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Excepter - Throne

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Artist: Excepter

Album: Throne

Label: Load

Review date: Jul. 6, 2005

Most of the discussion surrounding Brooklyn's Excepter deals less with their accomplishments as a band and more with their figurative similarities to DMT - out of body, out of mind, and outside any generally recognized and easily limited categories of what constitutes certain types of music (Noise? Electronic? Psychedelia?). This ambiguity is definitely one way of looking at things. Quoth Terrence McKenna with regards to the DMT experience: "The world becomes an Arabian labyrinth, a palace, a more than possible Martian jewel, vast with motifs that flood the gaping mind with complex and wordless awe. Color, and the sense of a reality-unlocking secret nearby pervade the experience. There is a sense of other times, and of one's own infancy, and of wonder, wonder, and more wonder. It is an audience with the alien nuncio." And to quote Justin Farrar with regards to the Excepter experience… well, see for yourself. The drug and the band, it would seem, make excellent psychonautical bedfellows.

Excepter pull sound from a variety of sources and impulses. The end result is deceptively simple in execution (keys, vocals, guitar, synths, samples, drum machines) and yet littered with signposts that may or may not be both intentional and accurate. Maybe parts of it are skeletal dubs, dance beats stretched to infinity and then folded back on themselves, or mellifluous psych drones emanating from the spheres. Then again, maybe not. It's a prism through which a variety of sounds are refracted. How you hear it depends on where you might be standing at a given moment.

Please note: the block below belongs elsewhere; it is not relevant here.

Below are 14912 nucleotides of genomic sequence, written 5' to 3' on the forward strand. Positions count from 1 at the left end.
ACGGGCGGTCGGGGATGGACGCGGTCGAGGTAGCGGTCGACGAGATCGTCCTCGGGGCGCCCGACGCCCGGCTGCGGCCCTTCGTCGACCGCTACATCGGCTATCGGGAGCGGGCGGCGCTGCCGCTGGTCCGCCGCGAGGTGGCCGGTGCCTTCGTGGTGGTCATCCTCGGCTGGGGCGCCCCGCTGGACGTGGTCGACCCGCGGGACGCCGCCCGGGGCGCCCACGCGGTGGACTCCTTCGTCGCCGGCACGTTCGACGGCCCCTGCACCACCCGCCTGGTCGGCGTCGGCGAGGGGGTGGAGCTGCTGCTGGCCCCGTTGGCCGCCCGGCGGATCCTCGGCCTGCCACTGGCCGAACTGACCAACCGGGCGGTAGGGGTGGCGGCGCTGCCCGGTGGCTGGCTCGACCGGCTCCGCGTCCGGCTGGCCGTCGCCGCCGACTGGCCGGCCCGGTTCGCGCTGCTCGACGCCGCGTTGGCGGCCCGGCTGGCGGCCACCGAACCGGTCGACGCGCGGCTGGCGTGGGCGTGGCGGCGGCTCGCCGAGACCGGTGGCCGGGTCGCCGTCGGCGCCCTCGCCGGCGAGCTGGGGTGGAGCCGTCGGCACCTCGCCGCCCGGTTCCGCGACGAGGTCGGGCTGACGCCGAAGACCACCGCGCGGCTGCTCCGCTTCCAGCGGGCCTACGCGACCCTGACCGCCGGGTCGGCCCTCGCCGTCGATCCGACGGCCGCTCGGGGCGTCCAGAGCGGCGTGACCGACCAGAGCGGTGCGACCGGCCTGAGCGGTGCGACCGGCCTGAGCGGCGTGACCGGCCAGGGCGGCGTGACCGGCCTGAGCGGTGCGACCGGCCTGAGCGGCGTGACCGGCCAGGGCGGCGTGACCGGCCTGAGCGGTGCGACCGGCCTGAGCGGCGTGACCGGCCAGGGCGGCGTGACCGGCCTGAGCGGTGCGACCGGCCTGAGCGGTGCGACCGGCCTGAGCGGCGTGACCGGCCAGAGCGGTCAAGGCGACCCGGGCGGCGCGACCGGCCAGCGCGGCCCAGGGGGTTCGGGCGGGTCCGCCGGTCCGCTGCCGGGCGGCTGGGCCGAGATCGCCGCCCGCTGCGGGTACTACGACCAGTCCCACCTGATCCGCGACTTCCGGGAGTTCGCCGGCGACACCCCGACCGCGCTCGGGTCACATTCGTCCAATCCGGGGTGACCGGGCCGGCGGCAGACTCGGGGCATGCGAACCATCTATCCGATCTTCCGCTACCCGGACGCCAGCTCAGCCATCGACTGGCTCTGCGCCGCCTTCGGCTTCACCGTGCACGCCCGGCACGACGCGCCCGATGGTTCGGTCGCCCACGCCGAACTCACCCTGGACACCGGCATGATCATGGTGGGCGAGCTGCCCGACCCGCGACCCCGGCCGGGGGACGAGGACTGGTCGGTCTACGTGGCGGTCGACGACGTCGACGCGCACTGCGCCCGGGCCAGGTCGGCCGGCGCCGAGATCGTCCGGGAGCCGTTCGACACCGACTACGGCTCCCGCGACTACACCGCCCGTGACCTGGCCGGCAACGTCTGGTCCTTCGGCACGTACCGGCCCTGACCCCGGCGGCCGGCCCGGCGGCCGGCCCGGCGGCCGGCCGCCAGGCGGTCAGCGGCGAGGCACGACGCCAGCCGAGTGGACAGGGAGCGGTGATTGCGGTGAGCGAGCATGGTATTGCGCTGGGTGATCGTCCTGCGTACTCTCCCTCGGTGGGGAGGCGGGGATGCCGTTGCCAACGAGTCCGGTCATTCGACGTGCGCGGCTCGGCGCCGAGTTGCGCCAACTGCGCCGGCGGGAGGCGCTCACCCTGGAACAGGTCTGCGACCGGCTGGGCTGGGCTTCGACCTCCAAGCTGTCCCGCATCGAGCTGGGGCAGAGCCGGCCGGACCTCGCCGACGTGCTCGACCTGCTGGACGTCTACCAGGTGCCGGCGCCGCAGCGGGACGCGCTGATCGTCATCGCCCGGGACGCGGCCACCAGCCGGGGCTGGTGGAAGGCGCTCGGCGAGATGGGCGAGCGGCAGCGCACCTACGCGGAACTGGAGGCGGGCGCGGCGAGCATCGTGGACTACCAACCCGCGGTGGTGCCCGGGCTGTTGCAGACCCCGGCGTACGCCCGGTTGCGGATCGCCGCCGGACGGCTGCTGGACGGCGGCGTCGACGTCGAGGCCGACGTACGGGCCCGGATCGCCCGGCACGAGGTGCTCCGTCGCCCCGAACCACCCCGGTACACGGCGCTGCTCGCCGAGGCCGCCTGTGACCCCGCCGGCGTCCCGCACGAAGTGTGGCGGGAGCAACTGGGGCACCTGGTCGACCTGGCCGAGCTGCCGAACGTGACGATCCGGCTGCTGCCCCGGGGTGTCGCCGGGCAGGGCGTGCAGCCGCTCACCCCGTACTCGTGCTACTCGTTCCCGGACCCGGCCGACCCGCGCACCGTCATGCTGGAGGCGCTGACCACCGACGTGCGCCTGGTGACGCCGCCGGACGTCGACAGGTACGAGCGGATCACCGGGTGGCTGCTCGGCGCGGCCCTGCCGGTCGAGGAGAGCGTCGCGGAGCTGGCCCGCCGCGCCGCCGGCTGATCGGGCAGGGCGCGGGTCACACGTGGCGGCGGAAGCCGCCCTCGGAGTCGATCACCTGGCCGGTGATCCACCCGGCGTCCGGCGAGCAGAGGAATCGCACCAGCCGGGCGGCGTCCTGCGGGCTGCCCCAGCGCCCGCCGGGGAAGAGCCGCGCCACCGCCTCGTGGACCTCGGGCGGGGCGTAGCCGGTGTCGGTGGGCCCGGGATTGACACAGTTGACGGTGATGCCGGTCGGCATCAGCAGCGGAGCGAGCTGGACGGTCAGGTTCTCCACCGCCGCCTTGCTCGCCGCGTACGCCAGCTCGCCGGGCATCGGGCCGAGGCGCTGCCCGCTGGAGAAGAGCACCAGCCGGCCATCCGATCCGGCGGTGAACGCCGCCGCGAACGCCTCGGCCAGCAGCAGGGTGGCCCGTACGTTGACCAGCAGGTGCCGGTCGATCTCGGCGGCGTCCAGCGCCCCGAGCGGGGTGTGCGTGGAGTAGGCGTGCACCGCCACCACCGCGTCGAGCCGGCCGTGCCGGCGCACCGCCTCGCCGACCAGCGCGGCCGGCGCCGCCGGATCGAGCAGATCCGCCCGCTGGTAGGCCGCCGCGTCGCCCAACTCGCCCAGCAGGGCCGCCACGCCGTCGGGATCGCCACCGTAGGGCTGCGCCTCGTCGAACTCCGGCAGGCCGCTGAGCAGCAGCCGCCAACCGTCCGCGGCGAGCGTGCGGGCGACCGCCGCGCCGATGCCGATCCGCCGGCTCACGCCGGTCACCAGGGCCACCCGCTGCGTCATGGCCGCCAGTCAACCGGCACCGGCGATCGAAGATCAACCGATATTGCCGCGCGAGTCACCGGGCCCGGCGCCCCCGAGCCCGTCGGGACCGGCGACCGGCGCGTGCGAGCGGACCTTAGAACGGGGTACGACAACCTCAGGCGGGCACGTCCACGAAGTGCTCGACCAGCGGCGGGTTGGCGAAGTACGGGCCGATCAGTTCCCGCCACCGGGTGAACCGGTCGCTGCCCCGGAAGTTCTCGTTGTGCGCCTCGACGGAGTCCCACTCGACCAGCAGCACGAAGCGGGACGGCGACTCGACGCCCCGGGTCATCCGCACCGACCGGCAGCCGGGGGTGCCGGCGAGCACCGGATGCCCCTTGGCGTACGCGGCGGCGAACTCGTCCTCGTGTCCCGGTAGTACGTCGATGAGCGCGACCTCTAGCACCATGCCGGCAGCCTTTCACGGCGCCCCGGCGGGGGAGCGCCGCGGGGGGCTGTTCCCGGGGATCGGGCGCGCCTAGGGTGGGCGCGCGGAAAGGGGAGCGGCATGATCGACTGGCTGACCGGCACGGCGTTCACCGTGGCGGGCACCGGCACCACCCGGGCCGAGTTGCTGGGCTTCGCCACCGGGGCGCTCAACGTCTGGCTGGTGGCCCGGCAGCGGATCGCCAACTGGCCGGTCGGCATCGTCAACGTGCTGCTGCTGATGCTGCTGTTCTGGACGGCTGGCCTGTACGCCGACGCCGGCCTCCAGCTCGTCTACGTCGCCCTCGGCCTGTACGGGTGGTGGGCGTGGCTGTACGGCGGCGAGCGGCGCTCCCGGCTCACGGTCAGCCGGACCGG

Throne is Excepter's second full-length disc, offering a more succinct treatise on the sounds and textures that the quintet mined for their early singles and full-lengths. "Jrone (Three)" and "Jrone (Two)," the companion pieces that start the album, take a slow-motion tour through syrupy synth burbles, a pulsating throb of low end, and increasingly forceful drum machines. Caitlin Cook's vaporous vocals carry the opener with ample breath, an effervescent fractal that gets left behind as the hums and hi-hats become more insistent in the second track. The end result can fall anywhere from the soundtrack work of folks like Goblin (or Tobe Hooper and Wayne Bell's music for the original Texas Chainsaw Massacre), possibly some eviscerated Lee Perry, or maybe even a curious analogue to Throbbing Gristle, albeit one not as nearly devoted to shock tactics.

"The Heart Beat" winds down the massive, off-kilter rhythms that established themselves so fervently in the first half of the album. If Royal Trux had bad trips instead of junkie nightmares, Twin Infinitives could have ended up this malevolent, as opposed to just warped and abused. "(The Ass)" ends the record with a parenthetical, scrambled transmissions from solar flares that commune with the odd birdsong recording over the final 30 minutes. Where Excepter expects the listener to end up is anyone's guess, really. The disorienting effect that the pieces ultimately have seems to come mostly from the equal push and pull exhibited by the variety of stylistic nods that occasionally peak their heads out from the muck - rhythm takes the lead momentarily, only to be supplanted by low-end destruction, again to be overtaken by psychedelic wanderings and a heady desire for communion with the third eye. Phrases come back around again, only slightly altered, over and over and over - teasing with a moment of familiarity before plunging back into the abyss.

That a band can confound as consistently as Excepter is both remarkable and admirable. That they sound damn fine in the process is doubly so. The only consistent element, the one unifying factor that hovers over this record is a dark, ominous cloud that could burst at any moment. But the band never yields to the temptation. Rather, they float on that tension. Maybe, then, Excepter is closer to DPT, the wholly synthesized "demon molecule" cousin to DMTs naturally occurring "spirit." Darkness, visible and audible, endlessly returning in a sickening, closed loop.

By Michael Crumsho

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